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    HIPAA Regulations: Notification in the Case of Breach: Content of Notification to Individuals - § 164.404(c)

    As Contained in the HHS Rules on Notification in the Case of Breach of Unsecured Protected Health Information

     

    HHS Regulations
    Notification in the Case of Breach: Content of Notification to Individuals - § 164.404(c)

     

    (c) Implementation specifications: Content of notification—(1) Elements. The notification required by paragraph (a) of this section shall include, to the extent possible:

    (A) A brief description of what happened, including the date of the breach and the date of the discovery of the breach, if known;

    (B) A description of the types of unsecured protected health information that were involved in the breach (such as whether full name, social security number, date of birth, home address, account number, diagnosis, disability code, or other types of information were involved);

    (C) Any steps individuals should take to protect themselves from potential harm resulting from the breach;

    (D) A brief description of what the covered entity involved is doing to investigate the breach, to mitigate harm to individuals, and to protect against any further breaches; and

    (E) Contact procedures for individuals to ask questions or learn additional information, which shall include a toll-free telephone number, an e-mail address, Web site, or postal address.

    (2) Plain language requirement. The notification required by paragraph (a) of this section shall be written in plain language.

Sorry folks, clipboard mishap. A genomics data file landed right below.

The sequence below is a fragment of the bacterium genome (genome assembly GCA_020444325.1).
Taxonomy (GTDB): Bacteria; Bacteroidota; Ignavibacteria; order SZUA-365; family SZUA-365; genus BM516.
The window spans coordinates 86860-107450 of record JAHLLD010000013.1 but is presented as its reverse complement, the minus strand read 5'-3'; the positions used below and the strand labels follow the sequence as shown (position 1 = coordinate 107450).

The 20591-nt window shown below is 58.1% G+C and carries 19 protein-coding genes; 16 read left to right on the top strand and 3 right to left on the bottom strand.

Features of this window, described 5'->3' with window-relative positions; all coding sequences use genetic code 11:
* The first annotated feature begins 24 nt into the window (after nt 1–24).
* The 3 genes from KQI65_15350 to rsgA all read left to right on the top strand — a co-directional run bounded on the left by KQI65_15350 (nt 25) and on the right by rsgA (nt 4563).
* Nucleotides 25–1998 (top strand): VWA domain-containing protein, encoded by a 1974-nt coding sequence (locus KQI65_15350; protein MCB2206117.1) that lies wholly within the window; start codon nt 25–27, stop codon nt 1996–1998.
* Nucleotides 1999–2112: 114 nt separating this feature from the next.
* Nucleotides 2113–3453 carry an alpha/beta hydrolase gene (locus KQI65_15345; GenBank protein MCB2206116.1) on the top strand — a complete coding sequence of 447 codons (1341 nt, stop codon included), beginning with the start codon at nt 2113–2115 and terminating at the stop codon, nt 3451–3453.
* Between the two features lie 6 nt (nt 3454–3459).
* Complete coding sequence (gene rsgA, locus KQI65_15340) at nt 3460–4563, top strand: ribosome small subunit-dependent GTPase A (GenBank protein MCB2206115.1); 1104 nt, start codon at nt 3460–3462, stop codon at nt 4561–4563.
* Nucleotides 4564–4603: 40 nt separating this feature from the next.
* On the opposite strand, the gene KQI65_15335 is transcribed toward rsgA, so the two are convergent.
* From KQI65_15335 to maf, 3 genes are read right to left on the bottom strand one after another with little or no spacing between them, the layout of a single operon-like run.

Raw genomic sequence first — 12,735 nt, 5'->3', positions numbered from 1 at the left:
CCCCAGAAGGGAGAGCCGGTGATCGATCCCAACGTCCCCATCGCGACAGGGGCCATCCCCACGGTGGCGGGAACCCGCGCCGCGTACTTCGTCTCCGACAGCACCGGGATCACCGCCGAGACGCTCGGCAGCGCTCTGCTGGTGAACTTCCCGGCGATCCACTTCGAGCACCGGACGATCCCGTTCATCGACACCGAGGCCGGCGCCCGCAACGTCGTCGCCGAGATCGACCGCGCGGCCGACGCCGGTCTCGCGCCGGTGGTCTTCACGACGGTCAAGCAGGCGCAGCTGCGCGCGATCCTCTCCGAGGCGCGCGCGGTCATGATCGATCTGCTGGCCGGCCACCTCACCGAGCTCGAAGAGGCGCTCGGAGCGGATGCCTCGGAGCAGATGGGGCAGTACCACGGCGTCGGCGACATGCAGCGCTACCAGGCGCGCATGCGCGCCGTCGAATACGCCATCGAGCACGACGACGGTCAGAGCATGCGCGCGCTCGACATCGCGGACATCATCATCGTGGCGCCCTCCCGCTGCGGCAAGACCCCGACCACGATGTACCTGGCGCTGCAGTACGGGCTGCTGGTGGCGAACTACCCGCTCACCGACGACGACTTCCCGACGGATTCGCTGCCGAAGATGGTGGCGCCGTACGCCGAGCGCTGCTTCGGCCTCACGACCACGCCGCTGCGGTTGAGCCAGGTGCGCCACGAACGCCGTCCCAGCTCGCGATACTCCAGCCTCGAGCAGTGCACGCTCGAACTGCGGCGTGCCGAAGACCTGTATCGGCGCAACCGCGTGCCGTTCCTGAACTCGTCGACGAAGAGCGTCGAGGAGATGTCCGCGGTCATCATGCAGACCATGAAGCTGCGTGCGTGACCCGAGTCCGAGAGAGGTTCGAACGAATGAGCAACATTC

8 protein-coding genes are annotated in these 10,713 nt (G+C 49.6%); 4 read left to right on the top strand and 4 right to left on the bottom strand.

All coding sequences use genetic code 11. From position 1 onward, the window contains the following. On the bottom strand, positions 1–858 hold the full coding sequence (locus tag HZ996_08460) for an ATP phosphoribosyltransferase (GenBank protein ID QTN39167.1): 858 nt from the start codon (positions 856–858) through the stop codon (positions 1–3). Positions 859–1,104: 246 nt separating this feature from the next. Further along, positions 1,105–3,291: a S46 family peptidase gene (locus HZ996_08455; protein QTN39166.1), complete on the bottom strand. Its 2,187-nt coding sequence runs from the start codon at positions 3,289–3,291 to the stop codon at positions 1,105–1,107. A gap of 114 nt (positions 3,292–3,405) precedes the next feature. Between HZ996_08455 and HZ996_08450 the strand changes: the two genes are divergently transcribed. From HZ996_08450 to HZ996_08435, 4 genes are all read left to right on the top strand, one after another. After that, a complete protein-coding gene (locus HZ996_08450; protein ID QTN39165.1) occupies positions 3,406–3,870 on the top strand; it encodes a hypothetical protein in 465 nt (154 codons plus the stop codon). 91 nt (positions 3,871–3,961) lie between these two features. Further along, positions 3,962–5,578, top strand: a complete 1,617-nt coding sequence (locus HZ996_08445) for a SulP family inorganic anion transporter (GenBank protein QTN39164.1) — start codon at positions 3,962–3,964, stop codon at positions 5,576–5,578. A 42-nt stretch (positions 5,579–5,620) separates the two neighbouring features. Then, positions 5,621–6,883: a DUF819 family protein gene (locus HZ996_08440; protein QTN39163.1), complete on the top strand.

HHS Discussion and Commentary From the January 2013 Amendments
    Notification in the Case of Breach: Content of Notification to Individuals

     

    Content of the Notification

    Section 13402(f) of the HITECH Act set forth the content requirements for the breach notice to the individual. Section 164.404(c) of the interim final rule incorporated the statutory elements, requiring the following information be included in the notices, to the extent possible: (1) a brief description of what happened, including the date of the breach and the date of the discovery of the breach, if known; (2) a description of the types of unsecured protected health information that were involved in the breach (such as whether full name, social security number, date of birth, home address, account number, diagnosis, disability code, or other types of information were involved); (3) any steps individuals should take to protect themselves from potential harm resulting from the breach; (4) a brief description of what the covered entity involved is doing to investigate the breach, mitigate the harm to individuals, and to protect against any further breaches; and (5) contact procedures for individuals to ask questions or learn additional information, which shall include a toll-free telephone number, an e-mail address, Web site, or postal address.

    The interim final rule added the term “diagnosis,” to the parenthetical listing of examples of types of protected health information, which was not in the statute, to make clear that, where appropriate, a covered entity may need to indicate in the notification to the individual whether and what types of treatment information were involved in a breach. In addition, with respect to a covered entity’s mitigation, the interim final rule replaced the statutory term “mitigate losses” with “mitigate harm to individuals” to make clear that the notification should describe the steps the covered entity is taking to mitigate potential harm to individuals resulting from the breach and that such harm is not limited to economic loss.